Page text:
Employers found to be deliberately stealing from their workers will now face jail time under new laws passed in Parliament today.
Industrial Relations Minister Grace Grace said the Palaszczuk Government was committed to protecting the rights of workers across Queensland.
“Wage theft affects one in four Queensland workers,” Ms Grace said.
“And it takes $2.2 billion dollars out of Queensland workers’ pockets each year in unpaid wages and superannuation
“Far too often and for far too long, the stories of wage theft and underpayment have continued unabated.
“Well today we have said enough is enough.”
Ms Grace said under the new laws, the maximum penalty for stealing by an employer will be the same as the current maximum penalty for ‘stealing as a clerk or servant’, which is 10 years’ imprisonment.
It will also now be easier and quicker to recoup unpaid wages.
“These new laws recognise that the current framework is not doing the job – something needs to change to stop rampant wage theft,” she said.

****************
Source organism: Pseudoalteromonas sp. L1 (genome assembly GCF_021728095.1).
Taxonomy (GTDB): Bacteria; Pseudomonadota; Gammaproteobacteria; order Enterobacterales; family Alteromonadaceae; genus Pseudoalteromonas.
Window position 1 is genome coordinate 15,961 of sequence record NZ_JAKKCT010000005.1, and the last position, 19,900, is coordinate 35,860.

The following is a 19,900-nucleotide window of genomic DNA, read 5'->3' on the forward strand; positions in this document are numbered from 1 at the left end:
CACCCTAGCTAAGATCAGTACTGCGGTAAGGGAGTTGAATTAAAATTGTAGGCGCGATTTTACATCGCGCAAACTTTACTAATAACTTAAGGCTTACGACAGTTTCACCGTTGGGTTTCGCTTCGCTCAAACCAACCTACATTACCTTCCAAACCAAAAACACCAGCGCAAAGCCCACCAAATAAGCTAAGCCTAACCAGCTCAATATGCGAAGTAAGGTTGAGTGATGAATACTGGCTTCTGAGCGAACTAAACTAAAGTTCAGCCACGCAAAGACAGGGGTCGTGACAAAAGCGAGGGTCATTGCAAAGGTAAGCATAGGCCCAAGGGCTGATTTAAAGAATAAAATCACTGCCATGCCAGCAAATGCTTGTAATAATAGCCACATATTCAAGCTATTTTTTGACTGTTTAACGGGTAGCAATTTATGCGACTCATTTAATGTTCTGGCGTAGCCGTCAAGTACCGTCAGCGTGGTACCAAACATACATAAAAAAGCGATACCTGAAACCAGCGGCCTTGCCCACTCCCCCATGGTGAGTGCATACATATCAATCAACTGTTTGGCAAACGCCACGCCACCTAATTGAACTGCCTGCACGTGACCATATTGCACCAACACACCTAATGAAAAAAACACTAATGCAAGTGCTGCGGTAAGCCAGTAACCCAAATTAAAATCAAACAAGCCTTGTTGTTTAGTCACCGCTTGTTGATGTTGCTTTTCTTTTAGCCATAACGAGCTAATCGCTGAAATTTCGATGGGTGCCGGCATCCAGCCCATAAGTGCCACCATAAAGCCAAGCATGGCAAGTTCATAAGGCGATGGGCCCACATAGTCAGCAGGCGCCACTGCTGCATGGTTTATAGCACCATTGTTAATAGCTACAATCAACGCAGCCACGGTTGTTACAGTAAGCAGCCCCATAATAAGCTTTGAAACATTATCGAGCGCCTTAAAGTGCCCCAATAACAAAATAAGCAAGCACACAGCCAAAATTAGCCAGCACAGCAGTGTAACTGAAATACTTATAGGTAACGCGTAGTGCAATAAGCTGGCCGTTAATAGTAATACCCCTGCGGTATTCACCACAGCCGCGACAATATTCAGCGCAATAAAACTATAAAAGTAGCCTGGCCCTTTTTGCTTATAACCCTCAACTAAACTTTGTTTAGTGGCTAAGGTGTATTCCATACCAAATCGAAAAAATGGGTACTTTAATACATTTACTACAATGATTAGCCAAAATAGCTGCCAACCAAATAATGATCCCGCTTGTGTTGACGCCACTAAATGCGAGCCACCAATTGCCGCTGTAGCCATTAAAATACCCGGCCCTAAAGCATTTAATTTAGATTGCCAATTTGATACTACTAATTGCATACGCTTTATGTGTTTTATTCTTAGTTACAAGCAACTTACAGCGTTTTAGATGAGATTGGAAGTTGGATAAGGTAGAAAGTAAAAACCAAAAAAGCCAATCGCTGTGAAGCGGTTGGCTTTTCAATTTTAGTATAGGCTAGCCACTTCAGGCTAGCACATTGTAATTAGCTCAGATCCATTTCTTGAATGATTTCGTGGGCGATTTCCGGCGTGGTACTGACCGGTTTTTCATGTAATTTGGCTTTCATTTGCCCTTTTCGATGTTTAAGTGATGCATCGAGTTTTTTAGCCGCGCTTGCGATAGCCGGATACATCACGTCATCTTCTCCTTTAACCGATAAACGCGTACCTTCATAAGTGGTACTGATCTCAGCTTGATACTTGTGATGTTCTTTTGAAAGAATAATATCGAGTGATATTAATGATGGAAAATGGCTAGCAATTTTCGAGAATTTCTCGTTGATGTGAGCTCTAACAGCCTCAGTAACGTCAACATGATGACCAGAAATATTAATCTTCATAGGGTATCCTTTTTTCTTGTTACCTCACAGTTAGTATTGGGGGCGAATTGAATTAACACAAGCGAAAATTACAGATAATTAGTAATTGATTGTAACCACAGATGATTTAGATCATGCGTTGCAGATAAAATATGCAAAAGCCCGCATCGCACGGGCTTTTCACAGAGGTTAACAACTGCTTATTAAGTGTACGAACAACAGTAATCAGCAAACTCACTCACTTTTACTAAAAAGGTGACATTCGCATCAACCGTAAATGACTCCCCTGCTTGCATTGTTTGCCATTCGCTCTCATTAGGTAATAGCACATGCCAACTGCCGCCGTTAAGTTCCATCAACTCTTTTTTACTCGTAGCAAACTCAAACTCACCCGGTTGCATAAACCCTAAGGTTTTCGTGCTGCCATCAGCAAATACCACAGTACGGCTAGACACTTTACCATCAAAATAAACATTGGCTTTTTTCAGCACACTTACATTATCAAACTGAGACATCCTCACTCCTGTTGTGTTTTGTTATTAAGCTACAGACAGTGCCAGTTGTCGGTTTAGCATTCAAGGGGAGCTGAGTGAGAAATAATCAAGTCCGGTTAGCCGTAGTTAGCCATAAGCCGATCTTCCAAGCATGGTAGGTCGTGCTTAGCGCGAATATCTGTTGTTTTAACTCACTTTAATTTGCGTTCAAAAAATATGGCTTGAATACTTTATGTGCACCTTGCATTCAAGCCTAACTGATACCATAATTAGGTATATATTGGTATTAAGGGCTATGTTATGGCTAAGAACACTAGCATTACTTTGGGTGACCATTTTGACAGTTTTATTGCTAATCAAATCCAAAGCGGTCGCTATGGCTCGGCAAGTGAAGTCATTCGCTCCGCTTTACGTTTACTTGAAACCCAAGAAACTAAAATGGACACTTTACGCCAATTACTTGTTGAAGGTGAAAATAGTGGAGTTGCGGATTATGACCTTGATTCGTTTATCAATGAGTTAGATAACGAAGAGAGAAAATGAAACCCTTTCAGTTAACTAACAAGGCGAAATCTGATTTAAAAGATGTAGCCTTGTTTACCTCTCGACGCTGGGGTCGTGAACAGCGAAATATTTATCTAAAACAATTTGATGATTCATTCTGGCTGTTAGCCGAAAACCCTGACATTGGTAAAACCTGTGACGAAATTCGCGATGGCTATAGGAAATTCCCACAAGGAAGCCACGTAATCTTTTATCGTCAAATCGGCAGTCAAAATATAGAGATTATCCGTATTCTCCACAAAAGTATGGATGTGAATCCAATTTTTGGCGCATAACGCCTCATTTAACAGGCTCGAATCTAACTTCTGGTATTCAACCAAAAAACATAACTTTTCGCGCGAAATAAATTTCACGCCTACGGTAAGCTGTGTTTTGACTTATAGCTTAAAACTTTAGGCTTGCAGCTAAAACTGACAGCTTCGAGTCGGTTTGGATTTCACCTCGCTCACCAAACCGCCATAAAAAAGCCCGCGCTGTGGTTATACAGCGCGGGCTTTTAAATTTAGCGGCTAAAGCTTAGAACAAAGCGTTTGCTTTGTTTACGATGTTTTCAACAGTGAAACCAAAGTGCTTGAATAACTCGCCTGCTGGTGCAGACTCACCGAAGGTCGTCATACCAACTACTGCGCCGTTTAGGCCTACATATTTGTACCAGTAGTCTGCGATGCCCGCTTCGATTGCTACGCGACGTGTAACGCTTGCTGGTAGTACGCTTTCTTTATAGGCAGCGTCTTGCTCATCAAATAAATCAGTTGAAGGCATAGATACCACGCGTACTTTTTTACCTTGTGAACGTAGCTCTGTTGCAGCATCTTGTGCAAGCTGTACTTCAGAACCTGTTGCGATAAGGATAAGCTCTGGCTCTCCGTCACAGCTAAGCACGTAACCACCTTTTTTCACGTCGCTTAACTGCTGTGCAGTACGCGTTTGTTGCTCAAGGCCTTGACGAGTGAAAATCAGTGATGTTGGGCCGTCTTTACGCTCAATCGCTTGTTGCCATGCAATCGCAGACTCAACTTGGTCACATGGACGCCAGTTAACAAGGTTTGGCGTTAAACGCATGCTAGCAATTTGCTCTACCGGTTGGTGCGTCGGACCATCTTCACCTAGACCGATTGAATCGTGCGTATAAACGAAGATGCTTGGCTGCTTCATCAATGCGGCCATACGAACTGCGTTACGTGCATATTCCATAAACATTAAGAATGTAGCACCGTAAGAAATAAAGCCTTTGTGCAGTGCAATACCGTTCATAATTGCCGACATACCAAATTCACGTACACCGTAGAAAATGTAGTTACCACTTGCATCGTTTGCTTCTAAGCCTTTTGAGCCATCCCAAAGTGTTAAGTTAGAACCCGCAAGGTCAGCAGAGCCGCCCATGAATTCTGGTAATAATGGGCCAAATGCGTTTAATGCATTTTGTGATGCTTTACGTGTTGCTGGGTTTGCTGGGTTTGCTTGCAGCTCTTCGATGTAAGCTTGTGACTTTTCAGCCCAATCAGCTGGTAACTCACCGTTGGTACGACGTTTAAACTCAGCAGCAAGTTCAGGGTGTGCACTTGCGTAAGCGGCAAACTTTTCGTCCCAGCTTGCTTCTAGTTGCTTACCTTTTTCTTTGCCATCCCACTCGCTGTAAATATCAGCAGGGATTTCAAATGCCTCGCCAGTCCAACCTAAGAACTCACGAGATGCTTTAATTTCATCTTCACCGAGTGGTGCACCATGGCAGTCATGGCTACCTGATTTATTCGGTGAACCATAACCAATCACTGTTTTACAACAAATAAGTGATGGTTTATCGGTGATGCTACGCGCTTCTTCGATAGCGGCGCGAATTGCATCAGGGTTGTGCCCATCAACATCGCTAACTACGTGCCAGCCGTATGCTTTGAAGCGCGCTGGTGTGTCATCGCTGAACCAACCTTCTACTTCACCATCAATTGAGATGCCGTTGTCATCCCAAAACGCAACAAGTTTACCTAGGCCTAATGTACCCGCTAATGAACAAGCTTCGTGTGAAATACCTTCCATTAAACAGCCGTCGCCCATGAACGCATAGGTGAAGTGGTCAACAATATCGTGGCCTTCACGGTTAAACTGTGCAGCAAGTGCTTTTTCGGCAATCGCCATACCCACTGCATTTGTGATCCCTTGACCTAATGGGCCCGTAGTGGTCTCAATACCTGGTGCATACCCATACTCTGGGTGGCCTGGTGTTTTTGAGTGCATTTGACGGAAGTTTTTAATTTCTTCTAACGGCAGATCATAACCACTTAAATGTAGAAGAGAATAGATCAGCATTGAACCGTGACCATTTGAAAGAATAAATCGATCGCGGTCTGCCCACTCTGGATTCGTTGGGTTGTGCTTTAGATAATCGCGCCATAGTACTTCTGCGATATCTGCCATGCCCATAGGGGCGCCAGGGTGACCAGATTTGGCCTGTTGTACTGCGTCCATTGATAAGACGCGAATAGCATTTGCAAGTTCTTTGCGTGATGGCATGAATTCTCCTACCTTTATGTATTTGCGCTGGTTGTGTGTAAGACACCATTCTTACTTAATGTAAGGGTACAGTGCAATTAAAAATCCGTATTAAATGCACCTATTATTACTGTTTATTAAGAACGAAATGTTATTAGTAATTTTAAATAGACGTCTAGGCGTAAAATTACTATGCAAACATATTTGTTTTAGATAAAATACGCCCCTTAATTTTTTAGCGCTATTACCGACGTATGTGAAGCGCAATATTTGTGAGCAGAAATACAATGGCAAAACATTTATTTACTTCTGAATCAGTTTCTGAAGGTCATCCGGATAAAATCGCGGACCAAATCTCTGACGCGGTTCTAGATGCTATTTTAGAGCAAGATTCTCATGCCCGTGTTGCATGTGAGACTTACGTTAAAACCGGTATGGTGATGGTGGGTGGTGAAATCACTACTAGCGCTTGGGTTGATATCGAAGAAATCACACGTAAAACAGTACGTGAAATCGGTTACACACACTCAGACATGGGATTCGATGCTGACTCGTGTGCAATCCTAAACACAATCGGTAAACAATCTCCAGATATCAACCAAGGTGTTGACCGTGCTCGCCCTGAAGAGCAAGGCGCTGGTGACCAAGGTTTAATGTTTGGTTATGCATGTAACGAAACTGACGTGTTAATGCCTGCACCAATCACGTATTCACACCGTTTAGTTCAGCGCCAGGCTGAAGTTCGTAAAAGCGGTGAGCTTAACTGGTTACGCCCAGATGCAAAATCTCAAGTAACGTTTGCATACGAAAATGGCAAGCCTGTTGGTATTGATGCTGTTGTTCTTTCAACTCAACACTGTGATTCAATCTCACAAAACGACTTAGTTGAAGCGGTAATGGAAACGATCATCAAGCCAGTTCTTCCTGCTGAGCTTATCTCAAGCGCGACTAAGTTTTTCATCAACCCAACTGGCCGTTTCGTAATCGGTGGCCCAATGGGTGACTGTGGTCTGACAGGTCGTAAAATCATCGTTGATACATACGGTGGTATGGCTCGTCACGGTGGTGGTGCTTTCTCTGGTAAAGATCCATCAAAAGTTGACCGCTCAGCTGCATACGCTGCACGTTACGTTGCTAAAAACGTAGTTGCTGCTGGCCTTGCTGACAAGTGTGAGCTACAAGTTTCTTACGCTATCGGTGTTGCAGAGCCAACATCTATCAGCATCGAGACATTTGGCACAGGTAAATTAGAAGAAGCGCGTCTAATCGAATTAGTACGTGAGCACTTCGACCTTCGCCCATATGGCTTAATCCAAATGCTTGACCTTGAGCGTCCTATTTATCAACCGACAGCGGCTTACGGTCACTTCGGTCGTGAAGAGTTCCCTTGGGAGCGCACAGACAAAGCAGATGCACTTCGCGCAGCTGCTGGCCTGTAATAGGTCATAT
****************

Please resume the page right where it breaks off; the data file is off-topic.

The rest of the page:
“Stronger penalty and deterrence measures are needed for those who commit wage theft, particularly where it is deliberate and systematic and part of an employer’s business model.”
Ms Grace said the new laws were borne out of a parliamentary inquiry which investigated the prevalence and impact of wage theft on Queensland workers.
“The inquiry heard from workers and employers who agreed that more needed to be done to address this issue.
“Last week I met with a group of hospitality workers who have experienced wage theft and hear their personal stories.
“Like all workers, the bare minimum these workers are asking for is a fair day’s pay for a fair day’s work, to get what is legally owed to them.
“But unfortunately for them that has not been the reality.
“These laws will change this.”